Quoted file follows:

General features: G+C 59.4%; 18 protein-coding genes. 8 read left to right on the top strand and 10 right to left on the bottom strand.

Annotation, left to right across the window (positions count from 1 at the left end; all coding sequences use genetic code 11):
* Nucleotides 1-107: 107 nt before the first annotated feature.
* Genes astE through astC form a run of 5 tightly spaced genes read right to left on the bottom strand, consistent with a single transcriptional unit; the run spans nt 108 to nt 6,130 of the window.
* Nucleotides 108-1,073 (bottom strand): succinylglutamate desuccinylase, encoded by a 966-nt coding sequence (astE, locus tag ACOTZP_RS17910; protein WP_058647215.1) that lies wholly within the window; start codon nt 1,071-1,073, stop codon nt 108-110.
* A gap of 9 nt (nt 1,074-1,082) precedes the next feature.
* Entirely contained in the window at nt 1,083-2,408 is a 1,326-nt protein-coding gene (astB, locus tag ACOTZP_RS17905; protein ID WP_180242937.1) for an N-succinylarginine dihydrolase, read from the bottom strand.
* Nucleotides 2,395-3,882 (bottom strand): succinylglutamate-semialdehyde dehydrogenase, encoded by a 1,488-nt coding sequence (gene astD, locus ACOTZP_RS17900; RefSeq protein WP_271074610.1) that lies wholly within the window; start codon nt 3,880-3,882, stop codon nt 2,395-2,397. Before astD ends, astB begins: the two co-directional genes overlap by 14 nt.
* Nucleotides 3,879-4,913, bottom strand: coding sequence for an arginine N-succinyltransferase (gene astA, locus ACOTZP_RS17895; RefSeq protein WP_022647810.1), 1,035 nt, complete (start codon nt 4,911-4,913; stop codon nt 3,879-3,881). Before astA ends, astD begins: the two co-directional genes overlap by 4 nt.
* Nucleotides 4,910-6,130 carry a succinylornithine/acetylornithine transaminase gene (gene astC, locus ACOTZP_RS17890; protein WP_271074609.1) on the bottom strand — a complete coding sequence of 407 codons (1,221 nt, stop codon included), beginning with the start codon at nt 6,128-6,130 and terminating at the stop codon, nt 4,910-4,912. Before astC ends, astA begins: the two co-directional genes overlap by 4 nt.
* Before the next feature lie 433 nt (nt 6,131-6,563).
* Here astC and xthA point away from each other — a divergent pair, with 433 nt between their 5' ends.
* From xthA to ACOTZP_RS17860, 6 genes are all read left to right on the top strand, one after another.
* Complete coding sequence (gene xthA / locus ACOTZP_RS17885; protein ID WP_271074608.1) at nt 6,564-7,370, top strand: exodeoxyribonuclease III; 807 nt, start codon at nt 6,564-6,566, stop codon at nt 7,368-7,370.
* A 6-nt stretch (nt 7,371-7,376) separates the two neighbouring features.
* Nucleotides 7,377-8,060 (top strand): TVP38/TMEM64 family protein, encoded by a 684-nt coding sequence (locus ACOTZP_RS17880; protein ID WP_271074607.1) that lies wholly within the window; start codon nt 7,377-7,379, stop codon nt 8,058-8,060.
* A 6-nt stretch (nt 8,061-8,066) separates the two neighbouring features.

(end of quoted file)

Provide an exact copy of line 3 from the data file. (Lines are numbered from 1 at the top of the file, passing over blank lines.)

* Nucleotides 1-107: 107 nt before the first annotated feature.